These are the kinds of big numbers a drugmaker doesn't want to see. The Nevada jury that delivered a $20 million verdict against Teva Pharmaceutical Industries ($TEVA) and its co-defendants last week has now levied $162.5 million in punitive damages. That brings the total award to three patients to more than $163 million. And it comes on top of a previous $500 million-plus ruling in a similar case.
The damages stem from a hepatitis C outbreak centered on a Las Vegas clinic that used Teva's propofol drug to anesthetize patients during colonoscopies. The patients claim Teva's large vials of the drug encouraged reuse, causing the rash of infections. They say Teva--along with Baxter ($BAX), which marketed the drug for a time, and its distributor, McKesson ($MCK)--should be held liable for their illnesses.
So far, juries have agreed. The first case to go to trial ended in that $500 million punitive-damages award, and now there's the latest verdict. The plaintiffs' attorneys say they're hoping these large awards will inspire Teva to settle the rest of its propofol litigation; the company faces some 300 lawsuits over the Las Vegas outbreak. "It only took two atomic bombs to force the Japanese to surrender," attorney Will Kemp told Bloomberg.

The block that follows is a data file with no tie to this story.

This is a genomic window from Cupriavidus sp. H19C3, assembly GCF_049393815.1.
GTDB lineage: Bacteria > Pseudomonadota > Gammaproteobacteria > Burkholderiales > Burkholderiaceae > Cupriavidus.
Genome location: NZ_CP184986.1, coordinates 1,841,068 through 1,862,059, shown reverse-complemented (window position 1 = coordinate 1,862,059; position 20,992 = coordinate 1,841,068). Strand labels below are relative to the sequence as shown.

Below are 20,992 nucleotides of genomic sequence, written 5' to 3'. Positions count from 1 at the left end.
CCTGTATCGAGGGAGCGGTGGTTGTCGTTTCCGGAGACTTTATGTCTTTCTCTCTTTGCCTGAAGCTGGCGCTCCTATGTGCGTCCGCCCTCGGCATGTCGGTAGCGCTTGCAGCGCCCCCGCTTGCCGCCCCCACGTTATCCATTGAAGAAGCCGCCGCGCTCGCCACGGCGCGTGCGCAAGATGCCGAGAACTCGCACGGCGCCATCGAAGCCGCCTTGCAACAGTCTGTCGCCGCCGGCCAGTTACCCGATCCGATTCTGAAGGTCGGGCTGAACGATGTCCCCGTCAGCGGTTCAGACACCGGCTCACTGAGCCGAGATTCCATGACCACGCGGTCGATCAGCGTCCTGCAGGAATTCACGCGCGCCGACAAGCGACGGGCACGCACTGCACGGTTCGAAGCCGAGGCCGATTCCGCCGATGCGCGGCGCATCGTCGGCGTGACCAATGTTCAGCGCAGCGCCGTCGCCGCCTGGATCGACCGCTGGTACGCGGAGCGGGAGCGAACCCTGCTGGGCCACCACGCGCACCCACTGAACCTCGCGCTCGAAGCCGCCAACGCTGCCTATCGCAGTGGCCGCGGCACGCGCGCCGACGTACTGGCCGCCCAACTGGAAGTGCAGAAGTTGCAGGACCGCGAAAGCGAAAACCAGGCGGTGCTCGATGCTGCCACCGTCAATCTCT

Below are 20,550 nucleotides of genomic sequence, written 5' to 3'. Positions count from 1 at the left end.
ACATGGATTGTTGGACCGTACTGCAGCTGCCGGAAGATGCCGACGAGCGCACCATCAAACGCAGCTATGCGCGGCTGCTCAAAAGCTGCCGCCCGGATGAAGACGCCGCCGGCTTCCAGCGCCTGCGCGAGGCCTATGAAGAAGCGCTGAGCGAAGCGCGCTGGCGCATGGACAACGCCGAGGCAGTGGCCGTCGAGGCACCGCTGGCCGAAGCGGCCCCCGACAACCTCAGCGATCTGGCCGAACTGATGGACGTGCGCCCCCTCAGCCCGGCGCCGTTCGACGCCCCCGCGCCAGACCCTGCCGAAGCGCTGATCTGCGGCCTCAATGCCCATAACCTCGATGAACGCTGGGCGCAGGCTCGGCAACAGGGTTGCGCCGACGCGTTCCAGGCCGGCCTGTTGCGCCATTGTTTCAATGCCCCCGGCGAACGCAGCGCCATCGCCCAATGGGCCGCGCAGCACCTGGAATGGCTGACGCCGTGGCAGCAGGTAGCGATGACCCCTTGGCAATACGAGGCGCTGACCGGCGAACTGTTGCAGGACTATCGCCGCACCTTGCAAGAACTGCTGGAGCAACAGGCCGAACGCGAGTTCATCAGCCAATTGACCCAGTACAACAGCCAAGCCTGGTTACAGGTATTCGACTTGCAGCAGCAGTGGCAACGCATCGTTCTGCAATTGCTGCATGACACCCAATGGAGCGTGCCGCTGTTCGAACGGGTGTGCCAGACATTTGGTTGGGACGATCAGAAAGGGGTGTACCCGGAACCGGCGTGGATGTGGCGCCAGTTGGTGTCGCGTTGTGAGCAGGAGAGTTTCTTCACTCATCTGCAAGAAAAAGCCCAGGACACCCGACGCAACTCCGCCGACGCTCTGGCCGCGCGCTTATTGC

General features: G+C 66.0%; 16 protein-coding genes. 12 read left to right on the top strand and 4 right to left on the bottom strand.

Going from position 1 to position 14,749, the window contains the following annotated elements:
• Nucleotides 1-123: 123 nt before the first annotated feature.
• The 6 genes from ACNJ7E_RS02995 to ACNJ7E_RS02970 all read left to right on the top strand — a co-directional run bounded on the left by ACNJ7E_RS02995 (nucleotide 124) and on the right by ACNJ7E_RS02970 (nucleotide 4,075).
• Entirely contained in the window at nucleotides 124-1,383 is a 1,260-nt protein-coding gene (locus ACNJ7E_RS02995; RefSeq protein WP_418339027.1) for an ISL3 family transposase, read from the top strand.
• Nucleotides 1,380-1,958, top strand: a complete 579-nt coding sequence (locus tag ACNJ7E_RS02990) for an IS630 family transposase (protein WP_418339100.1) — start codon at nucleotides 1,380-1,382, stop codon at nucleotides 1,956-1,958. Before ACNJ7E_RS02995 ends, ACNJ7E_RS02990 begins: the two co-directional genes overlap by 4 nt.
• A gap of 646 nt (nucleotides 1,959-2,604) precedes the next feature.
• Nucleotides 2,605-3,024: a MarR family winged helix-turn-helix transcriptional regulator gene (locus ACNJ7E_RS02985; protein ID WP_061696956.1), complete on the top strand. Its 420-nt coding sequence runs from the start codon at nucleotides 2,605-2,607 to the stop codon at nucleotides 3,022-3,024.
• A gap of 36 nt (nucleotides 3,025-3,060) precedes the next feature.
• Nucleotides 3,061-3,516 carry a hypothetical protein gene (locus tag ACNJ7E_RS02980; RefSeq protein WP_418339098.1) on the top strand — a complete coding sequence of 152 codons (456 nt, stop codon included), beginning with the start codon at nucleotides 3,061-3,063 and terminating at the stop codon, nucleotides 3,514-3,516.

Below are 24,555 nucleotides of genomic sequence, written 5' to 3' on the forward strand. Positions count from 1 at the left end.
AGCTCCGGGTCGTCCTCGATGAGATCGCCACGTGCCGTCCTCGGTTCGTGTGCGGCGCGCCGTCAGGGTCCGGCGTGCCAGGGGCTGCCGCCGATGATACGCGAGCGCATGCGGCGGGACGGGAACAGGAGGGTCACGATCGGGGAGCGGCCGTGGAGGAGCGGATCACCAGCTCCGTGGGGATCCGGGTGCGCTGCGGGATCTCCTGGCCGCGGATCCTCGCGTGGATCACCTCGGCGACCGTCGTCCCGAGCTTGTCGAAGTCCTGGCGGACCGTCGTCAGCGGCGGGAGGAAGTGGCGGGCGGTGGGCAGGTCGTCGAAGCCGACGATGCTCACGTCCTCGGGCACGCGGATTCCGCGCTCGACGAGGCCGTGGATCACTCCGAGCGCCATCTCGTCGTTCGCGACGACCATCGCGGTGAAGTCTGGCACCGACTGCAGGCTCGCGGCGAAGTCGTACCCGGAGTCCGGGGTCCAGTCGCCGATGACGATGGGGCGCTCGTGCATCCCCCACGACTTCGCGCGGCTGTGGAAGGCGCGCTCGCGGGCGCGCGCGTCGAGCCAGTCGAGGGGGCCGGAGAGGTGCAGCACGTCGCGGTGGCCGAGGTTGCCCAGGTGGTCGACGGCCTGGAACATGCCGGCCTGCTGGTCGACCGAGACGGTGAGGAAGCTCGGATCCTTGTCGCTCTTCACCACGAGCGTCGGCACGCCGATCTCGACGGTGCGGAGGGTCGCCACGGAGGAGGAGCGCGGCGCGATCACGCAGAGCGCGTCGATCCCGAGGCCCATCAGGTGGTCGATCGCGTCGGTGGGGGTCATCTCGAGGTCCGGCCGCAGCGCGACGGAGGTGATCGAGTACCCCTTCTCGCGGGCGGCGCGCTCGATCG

The jury in the latest case divided the damages among the three companies, with $89.4 million for Teva, $55.2 million for Baxter and $17.9 million for McKesson. But Teva has indemnified the other companies against damages in the Nevada cases, so it's on the hook for all the eventual awards.
Teva spokeswoman Denise Bradley told the news service the company will appeal both of the jury's awards. The company has already appealed the verdicts in the earlier case. "We believe that the allegations against Teva are without merit," Bradley told Bloomberg.
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